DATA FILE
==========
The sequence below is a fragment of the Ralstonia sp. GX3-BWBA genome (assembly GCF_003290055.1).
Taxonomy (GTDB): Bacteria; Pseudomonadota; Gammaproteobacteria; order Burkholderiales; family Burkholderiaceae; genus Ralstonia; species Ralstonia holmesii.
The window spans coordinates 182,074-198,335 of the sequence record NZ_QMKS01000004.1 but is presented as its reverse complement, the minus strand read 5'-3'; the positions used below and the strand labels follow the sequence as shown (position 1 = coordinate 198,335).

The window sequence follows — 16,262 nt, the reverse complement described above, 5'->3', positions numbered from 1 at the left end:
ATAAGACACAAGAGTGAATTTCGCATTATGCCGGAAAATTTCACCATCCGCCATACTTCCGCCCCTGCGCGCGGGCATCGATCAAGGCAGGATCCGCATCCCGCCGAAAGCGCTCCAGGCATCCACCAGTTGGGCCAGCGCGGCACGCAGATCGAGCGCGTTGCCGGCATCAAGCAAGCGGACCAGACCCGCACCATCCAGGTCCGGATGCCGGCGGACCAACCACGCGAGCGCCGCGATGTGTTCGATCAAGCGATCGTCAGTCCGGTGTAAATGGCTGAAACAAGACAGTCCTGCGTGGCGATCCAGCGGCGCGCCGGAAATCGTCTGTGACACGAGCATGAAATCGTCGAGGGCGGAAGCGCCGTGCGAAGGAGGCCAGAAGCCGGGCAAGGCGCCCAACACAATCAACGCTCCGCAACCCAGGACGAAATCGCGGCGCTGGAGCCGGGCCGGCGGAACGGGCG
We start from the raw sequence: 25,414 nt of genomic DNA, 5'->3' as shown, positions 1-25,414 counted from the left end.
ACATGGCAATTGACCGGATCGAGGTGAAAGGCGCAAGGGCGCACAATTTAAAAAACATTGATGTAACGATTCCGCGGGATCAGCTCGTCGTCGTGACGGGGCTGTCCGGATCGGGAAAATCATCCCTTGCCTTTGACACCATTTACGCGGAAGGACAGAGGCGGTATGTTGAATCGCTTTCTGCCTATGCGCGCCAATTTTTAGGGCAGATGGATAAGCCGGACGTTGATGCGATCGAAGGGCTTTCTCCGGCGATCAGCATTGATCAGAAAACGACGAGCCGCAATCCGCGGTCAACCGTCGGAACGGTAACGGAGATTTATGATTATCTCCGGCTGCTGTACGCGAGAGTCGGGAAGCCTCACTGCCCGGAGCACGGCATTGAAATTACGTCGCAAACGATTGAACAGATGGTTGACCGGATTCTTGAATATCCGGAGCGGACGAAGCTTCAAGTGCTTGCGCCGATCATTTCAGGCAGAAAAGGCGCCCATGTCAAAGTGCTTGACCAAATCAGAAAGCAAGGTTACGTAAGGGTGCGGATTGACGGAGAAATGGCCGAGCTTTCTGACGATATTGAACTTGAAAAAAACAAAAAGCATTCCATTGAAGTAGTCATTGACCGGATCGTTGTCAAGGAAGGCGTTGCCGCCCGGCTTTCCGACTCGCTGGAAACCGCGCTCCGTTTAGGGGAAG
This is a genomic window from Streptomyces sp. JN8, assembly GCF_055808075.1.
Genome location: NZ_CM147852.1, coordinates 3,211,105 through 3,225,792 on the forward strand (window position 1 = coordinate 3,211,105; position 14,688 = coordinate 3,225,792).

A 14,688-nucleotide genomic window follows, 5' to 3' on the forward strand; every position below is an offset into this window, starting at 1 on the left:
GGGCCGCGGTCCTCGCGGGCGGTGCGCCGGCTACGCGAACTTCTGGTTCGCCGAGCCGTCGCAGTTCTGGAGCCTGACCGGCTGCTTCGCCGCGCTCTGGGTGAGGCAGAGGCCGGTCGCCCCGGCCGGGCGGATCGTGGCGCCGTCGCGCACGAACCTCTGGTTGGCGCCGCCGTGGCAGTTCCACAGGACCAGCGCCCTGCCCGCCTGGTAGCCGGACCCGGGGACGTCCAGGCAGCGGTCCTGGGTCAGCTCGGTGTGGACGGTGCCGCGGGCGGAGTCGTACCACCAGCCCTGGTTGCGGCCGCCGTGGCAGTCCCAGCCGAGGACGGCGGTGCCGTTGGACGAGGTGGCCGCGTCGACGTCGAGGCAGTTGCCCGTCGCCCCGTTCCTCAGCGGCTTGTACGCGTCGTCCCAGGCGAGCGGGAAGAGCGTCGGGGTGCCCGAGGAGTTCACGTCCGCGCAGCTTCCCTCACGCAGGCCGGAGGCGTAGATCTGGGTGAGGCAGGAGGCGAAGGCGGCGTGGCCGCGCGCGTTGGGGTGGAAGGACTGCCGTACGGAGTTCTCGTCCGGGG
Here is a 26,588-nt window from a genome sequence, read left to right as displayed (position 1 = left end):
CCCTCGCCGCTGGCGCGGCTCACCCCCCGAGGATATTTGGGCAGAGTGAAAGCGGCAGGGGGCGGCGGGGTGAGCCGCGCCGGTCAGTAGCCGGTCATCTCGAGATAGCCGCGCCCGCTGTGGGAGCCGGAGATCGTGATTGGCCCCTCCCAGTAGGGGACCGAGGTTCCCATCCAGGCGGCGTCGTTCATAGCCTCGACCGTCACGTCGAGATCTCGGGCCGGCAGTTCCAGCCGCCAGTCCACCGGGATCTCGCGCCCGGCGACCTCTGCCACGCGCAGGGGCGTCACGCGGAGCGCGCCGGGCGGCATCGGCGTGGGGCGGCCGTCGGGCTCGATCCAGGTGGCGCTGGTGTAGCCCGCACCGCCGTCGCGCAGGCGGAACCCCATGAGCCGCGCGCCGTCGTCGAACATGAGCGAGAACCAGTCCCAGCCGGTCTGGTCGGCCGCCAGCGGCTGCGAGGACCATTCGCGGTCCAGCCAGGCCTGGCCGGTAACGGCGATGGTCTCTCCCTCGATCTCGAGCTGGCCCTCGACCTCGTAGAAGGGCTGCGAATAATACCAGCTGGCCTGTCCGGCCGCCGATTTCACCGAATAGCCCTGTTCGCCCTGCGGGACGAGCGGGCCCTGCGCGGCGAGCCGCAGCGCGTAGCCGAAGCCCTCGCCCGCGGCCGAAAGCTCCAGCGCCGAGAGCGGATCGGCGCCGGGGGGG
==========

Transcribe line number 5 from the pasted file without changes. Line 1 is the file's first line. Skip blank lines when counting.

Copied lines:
ATAAGACACAAGAGTGAATTTCGCATTATGCCGGAAAATTTCACCATCCGCCATACTTCCGCCCCTGCGCGCGGGCATCGATCAAGGCAGGATCCGCATCCCGCCGAAAGCGCTCCAGGCATCCACCAGTTGGGCCAGCGCGGCACGCAGATCGAGCGCGTTGCCGGCATCAAGCAAGCGGACCAGACCCGCACCATCCAGGTCCGGATGCCGGCGGACCAACCACGCGAGCGCCGCGATGTGTTCGATCAAGCGATCGTCAGTCCGGTGTAAATGGCTGAAACAAGACAGTCCTGCGTGGCGATCCAGCGGCGCGCCGGAAATCGTCTGTGACACGAGCATGAAATCGTCGAGGGCGGAAGCGCCGTGCGAAGGAGGCCAGAAGCCGGGCAAGGCGCCCAACACAATCAACGCTCCGCAACCCAGGACGAAATCGCGGCGCTGGAGCCGGGCCGGCGGAACGGGCG